Delaware Chancery Court Establishes Procedural Framework for Obtaining Business Judgment Review for Going Private Transaction Sponsored By Majority Stockholders

In In re MFW Shareholder Litigation, C.A. No. 6566-CS, 2013 WL 2436341 (Del. Ch. May 29, 2013), the Delaware Court of Chancery analyzed one of the most important open questions of Delaware corporate law: whether it is possible for majority stockholders to structure a going private transaction to avoid “entire fairness” review by the Court and instead have the transaction be reviewed under the more deferential “business judgment” standard. After carefully considering precedent and scholarly commentary on this issue, the Court of Chancery concluded that majority stockholders sponsoring a going private transaction can obtain “business judgment” review of the transaction if:

  1. the controlling stockholder conditions the transaction on the approval of both (i) a special committee of the board of directors and (ii) a majority of the minority stockholders;
  2. the special committee is truly independent;
  3. the special committee is empowered freely to select its own advisors and to say “no” to the transaction definitively;
  4. the special committee meets its fiduciary duty of due care;
  5. the vote of the minority stockholders is fully informed; and
  6. minority stockholders are not coerced in connection with the vote.

Although this decision provides majority stockholders with a clear procedural framework for how to structure a going private transaction to avoid “entire fairness” review, some uncertainty will remain until the Delaware Supreme Court rules on this issue.

M&F Worldwide (“MFW”) is a holding company incorporated in Delaware engaged in a wide variety of businesses. MFW was 43.4% owned by MacAndrews & Forbes, which was in turn owed by Ron Perelman. In May 2011, Perelman began to explore the possibility of taking MFW private by merging it with MacAndrews & Forbes. Perelman then sent a proposal to MFW’s board offering to purchase its shares for $24 in cash. Notably, the proposal stated, among other things:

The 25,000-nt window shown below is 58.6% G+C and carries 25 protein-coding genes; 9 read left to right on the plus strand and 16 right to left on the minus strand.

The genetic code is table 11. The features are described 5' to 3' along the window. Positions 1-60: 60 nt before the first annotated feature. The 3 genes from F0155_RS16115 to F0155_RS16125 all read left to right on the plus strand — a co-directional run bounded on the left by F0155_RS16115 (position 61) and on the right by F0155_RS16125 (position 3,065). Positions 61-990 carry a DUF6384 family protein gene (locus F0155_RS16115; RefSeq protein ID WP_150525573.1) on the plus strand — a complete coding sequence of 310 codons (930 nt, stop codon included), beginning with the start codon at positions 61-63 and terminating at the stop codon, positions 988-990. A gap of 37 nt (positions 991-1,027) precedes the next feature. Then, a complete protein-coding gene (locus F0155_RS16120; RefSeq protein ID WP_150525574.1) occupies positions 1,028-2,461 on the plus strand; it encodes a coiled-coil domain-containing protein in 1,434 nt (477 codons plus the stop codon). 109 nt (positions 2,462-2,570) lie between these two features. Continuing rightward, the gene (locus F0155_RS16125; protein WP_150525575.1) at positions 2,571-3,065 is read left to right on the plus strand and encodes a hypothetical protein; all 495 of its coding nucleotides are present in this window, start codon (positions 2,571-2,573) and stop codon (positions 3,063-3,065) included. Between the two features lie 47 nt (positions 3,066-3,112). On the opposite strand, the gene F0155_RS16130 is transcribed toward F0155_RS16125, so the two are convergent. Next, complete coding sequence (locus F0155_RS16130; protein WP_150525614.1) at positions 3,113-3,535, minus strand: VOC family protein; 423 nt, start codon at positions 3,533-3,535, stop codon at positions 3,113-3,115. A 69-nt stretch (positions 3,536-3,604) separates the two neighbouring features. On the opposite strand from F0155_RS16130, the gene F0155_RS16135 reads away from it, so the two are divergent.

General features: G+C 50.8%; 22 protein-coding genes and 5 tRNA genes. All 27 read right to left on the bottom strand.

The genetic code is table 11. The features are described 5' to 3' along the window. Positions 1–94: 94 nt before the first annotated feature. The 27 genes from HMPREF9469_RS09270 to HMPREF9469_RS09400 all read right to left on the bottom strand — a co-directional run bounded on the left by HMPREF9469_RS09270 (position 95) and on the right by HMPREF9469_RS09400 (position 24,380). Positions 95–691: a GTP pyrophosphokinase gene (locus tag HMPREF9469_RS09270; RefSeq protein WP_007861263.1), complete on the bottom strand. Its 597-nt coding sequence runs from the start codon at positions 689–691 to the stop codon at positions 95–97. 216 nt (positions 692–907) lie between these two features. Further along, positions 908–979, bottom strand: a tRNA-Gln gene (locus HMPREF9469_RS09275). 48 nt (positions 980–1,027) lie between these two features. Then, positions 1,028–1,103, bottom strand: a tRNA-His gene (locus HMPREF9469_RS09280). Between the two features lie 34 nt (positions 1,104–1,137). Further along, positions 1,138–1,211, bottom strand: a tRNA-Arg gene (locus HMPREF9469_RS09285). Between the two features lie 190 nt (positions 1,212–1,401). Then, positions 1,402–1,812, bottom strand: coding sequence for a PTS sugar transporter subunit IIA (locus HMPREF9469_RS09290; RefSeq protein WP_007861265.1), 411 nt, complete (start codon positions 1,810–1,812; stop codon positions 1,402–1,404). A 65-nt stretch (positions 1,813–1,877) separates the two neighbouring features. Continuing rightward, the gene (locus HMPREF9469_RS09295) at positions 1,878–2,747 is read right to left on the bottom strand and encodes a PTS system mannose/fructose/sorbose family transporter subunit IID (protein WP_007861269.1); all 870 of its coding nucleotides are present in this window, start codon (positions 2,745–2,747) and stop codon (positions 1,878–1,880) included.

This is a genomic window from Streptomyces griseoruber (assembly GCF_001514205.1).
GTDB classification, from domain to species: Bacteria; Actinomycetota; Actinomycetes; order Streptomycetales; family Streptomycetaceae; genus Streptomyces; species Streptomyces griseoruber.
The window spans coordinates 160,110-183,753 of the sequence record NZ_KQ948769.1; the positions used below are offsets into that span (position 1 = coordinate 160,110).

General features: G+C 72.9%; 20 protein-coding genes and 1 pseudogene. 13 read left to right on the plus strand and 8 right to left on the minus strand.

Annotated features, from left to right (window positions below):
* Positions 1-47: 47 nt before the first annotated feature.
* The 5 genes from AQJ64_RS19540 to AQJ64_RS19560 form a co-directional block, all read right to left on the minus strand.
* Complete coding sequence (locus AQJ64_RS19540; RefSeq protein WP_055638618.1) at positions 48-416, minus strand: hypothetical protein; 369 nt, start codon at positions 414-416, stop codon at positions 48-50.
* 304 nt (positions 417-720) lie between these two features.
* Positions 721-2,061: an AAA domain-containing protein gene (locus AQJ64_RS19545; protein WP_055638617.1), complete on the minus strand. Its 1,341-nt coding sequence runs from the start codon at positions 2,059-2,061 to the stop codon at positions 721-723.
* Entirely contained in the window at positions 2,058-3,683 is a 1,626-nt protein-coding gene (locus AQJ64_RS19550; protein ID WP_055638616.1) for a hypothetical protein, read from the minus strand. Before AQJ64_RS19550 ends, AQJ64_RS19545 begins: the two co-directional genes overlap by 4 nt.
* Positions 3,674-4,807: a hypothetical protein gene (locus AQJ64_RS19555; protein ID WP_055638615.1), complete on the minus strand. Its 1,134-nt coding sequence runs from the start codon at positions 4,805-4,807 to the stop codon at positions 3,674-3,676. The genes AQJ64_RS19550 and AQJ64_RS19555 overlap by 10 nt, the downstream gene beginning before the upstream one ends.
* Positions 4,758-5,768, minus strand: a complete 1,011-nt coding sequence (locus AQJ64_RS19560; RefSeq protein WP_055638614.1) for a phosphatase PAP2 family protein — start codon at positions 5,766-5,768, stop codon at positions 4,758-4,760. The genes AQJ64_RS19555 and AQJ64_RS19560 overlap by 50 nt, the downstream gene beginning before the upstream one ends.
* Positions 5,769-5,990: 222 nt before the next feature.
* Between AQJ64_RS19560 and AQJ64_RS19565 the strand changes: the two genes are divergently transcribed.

We will not move forward with the transaction unless it is approved by . . . a special [independent] committee. In addition, the transaction will be subject to a nonwaivable condition requiring the approval of a majority of the shares of the Company not owned by M&F or its affiliates.

In response to the offer, the independent directors of MFW decided to form a special committee to further evaluate Perelman’s offer. The independent directors specifically empowered the special committee to (i) perform such investigations as it deemed appropriate; (ii) evaluate the terms of the proposal; (iii) negotiate with Perelman regarding the terms of the proposal and any final agreement; (iv) report any final recommendations to the board; and (v) have the ability to decline the proposal outright. The independent directors also decided that the board of MFW would not approve the proposal without a prior favorable recommendation by the special committee. Although the special committee had the authority to negotiate and say “no,” it did not have authority to market MFW to other buyers.

The special committee interviewed four financial advisors before hiring Evercore Partners (“Evercore”). Evercore produced a range of valuations for MFW from $15 to $45 per share. With Evercore’s analysis in tow, the special committee decided to counter Perelman’s offer at $30 per share. The parties negotiated until Perelman made a best and final offer of $25 per share. Evercore opined that the price was fair, and the special committee and MFW’s independent directors unanimously decided to accept the offer and recommend it to the stockholders.

In November 2011, MFW issued a detailed proxy statement to stockholders recommending that they approve the transaction. Ultimately, 65% of the minority stockholders approved MFW’s merger with MacAndrews & Forbes, and the transaction was consummated.